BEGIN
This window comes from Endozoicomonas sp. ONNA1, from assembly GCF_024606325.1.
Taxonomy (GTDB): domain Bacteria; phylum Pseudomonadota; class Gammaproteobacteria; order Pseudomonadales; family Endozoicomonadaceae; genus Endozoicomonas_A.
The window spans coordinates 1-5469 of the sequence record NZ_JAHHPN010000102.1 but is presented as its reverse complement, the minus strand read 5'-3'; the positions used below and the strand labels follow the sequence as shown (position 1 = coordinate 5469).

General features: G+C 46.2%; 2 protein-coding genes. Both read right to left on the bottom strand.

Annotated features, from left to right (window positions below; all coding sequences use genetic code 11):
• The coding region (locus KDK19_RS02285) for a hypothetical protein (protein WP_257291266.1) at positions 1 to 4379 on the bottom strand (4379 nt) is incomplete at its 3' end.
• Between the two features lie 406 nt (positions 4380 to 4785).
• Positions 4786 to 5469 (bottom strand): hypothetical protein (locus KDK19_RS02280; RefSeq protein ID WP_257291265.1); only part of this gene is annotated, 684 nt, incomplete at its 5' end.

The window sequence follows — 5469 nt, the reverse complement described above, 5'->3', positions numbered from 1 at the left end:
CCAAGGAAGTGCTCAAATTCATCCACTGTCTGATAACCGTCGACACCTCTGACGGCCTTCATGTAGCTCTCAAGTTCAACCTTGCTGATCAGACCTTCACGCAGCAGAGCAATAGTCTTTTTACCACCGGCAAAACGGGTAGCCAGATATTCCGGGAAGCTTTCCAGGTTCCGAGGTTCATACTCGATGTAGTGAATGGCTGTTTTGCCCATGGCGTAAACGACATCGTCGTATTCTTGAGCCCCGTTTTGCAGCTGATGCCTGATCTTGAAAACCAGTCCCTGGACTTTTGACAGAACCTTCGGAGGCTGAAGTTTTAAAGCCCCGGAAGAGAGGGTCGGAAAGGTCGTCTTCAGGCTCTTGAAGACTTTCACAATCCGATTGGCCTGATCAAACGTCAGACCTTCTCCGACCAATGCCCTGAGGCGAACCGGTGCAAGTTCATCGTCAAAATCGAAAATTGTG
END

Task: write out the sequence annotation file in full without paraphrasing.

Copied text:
This window comes from Endozoicomonas sp. ONNA1, from assembly GCF_024606325.1.
Taxonomy (GTDB): domain Bacteria; phylum Pseudomonadota; class Gammaproteobacteria; order Pseudomonadales; family Endozoicomonadaceae; genus Endozoicomonas_A.
The window spans coordinates 1-5469 of the sequence record NZ_JAHHPN010000102.1 but is presented as its reverse complement, the minus strand read 5'-3'; the positions used below and the strand labels follow the sequence as shown (position 1 = coordinate 5469).

General features: G+C 46.2%; 2 protein-coding genes. Both read right to left on the bottom strand.

Annotated features, from left to right (window positions below; all coding sequences use genetic code 11):
• The coding region (locus KDK19_RS02285) for a hypothetical protein (protein WP_257291266.1) at positions 1 to 4379 on the bottom strand (4379 nt) is incomplete at its 3' end.
• Between the two features lie 406 nt (positions 4380 to 4785).
• Positions 4786 to 5469 (bottom strand): hypothetical protein (locus KDK19_RS02280; RefSeq protein ID WP_257291265.1); only part of this gene is annotated, 684 nt, incomplete at its 5' end.

The window sequence follows — 5469 nt, the reverse complement described above, 5'->3', positions numbered from 1 at the left end:
CCAAGGAAGTGCTCAAATTCATCCACTGTCTGATAACCGTCGACACCTCTGACGGCCTTCATGTAGCTCTCAAGTTCAACCTTGCTGATCAGACCTTCACGCAGCAGAGCAATAGTCTTTTTACCACCGGCAAAACGGGTAGCCAGATATTCCGGGAAGCTTTCCAGGTTCCGAGGTTCATACTCGATGTAGTGAATGGCTGTTTTGCCCATGGCGTAAACGACATCGTCGTATTCTTGAGCCCCGTTTTGCAGCTGATGCCTGATCTTGAAAACCAGTCCCTGGACTTTTGACAGAACCTTCGGAGGCTGAAGTTTTAAAGCCCCGGAAGAGAGGGTCGGAAAGGTCGTCTTCAGGCTCTTGAAGACTTTCACAATCCGATTGGCCTGATCAAACGTCAGACCTTCTCCGACCAATGCCCTGAGGCGAACCGGTGCAAGTTCATCGTCAAAATCGAAAATTGTG